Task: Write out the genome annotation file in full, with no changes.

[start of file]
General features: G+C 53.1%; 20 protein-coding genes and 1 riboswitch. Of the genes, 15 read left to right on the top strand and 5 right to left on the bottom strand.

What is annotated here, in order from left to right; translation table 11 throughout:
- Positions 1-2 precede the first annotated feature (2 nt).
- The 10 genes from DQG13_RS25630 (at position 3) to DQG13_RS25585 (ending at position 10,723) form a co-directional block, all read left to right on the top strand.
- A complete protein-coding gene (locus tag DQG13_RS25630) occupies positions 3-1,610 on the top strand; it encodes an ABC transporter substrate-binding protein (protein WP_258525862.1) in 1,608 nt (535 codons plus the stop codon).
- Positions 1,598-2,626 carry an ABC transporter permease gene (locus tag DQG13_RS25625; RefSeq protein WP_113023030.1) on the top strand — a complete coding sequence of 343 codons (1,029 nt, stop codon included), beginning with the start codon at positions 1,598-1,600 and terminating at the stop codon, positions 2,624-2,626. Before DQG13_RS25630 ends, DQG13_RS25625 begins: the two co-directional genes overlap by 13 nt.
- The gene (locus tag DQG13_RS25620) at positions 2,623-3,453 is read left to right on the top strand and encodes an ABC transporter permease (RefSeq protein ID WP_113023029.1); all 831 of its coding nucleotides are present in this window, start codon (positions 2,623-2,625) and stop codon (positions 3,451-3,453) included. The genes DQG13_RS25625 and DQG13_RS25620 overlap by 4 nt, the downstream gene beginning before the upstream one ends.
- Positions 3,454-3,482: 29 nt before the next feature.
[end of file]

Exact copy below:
General features: G+C 53.1%; 20 protein-coding genes and 1 riboswitch. Of the genes, 15 read left to right on the top strand and 5 right to left on the bottom strand.

What is annotated here, in order from left to right; translation table 11 throughout:
- Positions 1-2 precede the first annotated feature (2 nt).
- The 10 genes from DQG13_RS25630 (at position 3) to DQG13_RS25585 (ending at position 10,723) form a co-directional block, all read left to right on the top strand.
- A complete protein-coding gene (locus tag DQG13_RS25630) occupies positions 3-1,610 on the top strand; it encodes an ABC transporter substrate-binding protein (protein WP_258525862.1) in 1,608 nt (535 codons plus the stop codon).
- Positions 1,598-2,626 carry an ABC transporter permease gene (locus tag DQG13_RS25625; RefSeq protein WP_113023030.1) on the top strand — a complete coding sequence of 343 codons (1,029 nt, stop codon included), beginning with the start codon at positions 1,598-1,600 and terminating at the stop codon, positions 2,624-2,626. Before DQG13_RS25630 ends, DQG13_RS25625 begins: the two co-directional genes overlap by 13 nt.
- The gene (locus tag DQG13_RS25620) at positions 2,623-3,453 is read left to right on the top strand and encodes an ABC transporter permease (RefSeq protein ID WP_113023029.1); all 831 of its coding nucleotides are present in this window, start codon (positions 2,623-2,625) and stop codon (positions 3,451-3,453) included. The genes DQG13_RS25625 and DQG13_RS25620 overlap by 4 nt, the downstream gene beginning before the upstream one ends.
- Positions 3,454-3,482: 29 nt before the next feature.